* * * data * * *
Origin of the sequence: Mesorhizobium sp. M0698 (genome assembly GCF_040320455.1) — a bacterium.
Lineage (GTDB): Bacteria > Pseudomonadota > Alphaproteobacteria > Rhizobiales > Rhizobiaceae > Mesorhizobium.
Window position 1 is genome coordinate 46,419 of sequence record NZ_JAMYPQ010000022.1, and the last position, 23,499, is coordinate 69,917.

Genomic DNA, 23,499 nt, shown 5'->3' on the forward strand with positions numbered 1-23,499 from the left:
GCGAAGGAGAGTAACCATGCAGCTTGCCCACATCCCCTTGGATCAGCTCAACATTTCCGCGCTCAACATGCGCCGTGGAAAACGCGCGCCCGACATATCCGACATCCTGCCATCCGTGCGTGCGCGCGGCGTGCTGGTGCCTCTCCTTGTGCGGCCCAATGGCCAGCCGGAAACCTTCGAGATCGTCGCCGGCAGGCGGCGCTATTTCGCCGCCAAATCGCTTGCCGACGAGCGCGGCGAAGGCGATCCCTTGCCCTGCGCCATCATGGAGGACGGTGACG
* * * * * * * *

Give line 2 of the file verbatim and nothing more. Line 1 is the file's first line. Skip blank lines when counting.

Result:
Lineage (GTDB): Bacteria > Pseudomonadota > Alphaproteobacteria > Rhizobiales > Rhizobiaceae > Mesorhizobium.